Iodine Global Network (IGN)

01.08.2006   IDD Newsletter 3/2006

In this Issue:
  • Afghanistan
  • Iraq
  • Sudan
  • Success stories: Sustained IDD elimination in Iran and China
  • Meetings and Announcements
  • Abstracts


Progress against IDD in Afghanistan

Two in three Afghan children are iodine deficient. Iodine deficiency is believed to result in 500,000 babies being born each year in Afghanistan with intellectual impairment, seriously undercutting the intellectual capacity of the entire country ...

Efforts to control IDD during the Iraqi conflict

Women and children are particularly vulnerable to chronic food insecurity and iodine deficiency. The women and children of Iraq are caught up in war for the third time in 20 years. The deteriorating conditions brought on by the war and its subsequent civil unrest has had amajor health impact. Even before the most recent conflict, many children were highly vulnerable to disease and malnutrition. The latest reports show that acute malnutrition among children under five has nearly doubled inthe last two years, and nearly 1 million children under the age of five suffer from chronic malnutrition. Less than half of Iraqi household have access to adequately iodized salt ...

Severe iodine deficiency in Sudan

(Izzeldin Hussein)
Aggravated by armed conflict, IDD remains a major public health problem in Sudan. More than 20% of schoolage children are goitrous, and the prevalence reaches 40% in the Darfur region of western Sudan. Only 1% of the population has access to adequately iodized salt ...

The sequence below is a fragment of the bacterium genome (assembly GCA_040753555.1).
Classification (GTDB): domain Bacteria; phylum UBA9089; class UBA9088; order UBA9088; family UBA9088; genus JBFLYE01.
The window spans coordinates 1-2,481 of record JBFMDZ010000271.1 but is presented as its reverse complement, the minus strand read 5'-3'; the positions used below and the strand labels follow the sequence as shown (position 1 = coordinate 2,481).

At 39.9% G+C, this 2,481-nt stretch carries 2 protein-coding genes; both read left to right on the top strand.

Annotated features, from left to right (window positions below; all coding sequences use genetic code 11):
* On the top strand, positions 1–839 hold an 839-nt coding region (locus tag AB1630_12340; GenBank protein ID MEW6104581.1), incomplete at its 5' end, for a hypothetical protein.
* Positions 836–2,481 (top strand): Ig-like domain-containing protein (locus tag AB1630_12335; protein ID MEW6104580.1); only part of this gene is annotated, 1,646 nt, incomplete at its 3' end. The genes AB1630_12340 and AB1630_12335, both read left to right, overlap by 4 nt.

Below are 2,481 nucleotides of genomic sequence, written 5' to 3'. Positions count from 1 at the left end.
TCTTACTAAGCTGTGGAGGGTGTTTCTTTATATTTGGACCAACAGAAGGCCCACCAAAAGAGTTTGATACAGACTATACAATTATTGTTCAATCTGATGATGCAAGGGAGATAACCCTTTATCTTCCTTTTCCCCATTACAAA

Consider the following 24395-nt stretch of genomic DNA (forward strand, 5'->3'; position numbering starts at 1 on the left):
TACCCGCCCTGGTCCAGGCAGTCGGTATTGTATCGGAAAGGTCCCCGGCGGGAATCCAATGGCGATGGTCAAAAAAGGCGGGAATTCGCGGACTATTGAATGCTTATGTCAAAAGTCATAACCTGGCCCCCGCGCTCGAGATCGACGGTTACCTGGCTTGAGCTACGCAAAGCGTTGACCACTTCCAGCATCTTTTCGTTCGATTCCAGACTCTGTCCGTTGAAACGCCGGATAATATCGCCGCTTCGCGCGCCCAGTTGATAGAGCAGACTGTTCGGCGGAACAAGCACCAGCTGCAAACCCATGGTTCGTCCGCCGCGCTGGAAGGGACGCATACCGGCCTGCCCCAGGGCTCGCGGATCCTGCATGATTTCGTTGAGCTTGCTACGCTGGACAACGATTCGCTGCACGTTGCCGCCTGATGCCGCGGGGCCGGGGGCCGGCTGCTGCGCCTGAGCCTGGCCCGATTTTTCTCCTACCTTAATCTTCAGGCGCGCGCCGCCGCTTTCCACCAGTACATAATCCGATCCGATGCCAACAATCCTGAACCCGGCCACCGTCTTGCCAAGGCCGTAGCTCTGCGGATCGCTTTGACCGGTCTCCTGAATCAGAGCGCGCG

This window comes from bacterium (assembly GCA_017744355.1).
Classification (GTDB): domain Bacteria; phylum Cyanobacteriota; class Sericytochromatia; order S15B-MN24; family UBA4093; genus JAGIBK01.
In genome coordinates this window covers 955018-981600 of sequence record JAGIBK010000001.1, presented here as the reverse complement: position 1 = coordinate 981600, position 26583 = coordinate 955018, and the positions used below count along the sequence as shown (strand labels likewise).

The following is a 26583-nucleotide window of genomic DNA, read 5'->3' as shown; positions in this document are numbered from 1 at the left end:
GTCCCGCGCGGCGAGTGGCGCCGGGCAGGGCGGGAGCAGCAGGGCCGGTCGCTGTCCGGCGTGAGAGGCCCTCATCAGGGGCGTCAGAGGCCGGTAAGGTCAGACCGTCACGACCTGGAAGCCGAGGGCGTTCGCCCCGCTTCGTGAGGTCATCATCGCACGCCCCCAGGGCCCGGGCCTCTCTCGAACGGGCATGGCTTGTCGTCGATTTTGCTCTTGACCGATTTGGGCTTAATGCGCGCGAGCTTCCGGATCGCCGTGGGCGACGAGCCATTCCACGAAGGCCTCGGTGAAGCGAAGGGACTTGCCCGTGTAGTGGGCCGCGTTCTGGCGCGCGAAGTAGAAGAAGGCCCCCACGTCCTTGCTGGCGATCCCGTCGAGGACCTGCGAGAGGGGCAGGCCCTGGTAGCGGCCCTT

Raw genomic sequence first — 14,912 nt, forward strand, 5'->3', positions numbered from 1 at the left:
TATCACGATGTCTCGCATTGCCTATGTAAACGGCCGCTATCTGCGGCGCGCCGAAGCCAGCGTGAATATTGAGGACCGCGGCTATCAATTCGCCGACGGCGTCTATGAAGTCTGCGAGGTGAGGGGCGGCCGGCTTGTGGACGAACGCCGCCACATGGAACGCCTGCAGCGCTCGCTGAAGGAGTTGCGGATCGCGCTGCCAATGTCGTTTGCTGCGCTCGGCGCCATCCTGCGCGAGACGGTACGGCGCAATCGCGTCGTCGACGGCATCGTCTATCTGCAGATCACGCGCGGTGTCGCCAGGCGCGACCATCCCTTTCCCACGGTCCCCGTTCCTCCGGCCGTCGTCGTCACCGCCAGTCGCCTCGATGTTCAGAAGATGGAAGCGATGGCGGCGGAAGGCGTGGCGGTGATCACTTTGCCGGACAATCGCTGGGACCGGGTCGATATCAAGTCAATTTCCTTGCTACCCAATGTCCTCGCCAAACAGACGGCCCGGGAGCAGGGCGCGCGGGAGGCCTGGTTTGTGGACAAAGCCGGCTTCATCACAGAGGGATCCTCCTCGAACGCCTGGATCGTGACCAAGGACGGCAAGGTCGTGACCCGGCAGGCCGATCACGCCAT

Sustained elimination of iodine deficiency in the Islamic Republic of Iran: an update

(Fereidoun Azizi, Parvin Mirmiran, Robabeh Sheikholesham)
Historically, IDD was endemic in many areas of Iran. The first epidemiological assessment of goiter, conducted in 1969, found iodine deficiency was common in most cities and in the rural regions at the foot of the Alborz and Zagross mountains, with the prevalence of goiter rangingfrom 10 to 60% in the provinces. However, no long-term preventive measures were taken. In 1983-84, after a gap of 15 years, Azizi et al. reported that populations of Shahriar, Tehran and the south-central province of Kohkyloyeh-Boyer Ahmad had low median urinary iodine (UI) excretion and hyperendemic goiter. Subsequently, severe IDD was found in many villages located in the north of Tehrancity ...

Sustained Elimination of IDD in China: an update

(Chen Zupei)
Goiter was recorded in ancient Chinese medical writing as early as 3,000 BC. In the modern age, the landmark study on IDD in China was done in Hebei Province in 1960, by the endocrine research groupfrom Tianjin Medical College. The study demonstrated that iodine deficiency was responsible for endemic goiter and endemic cretinism, and suggested that mild mental retardation was the major adverse effect on the population ...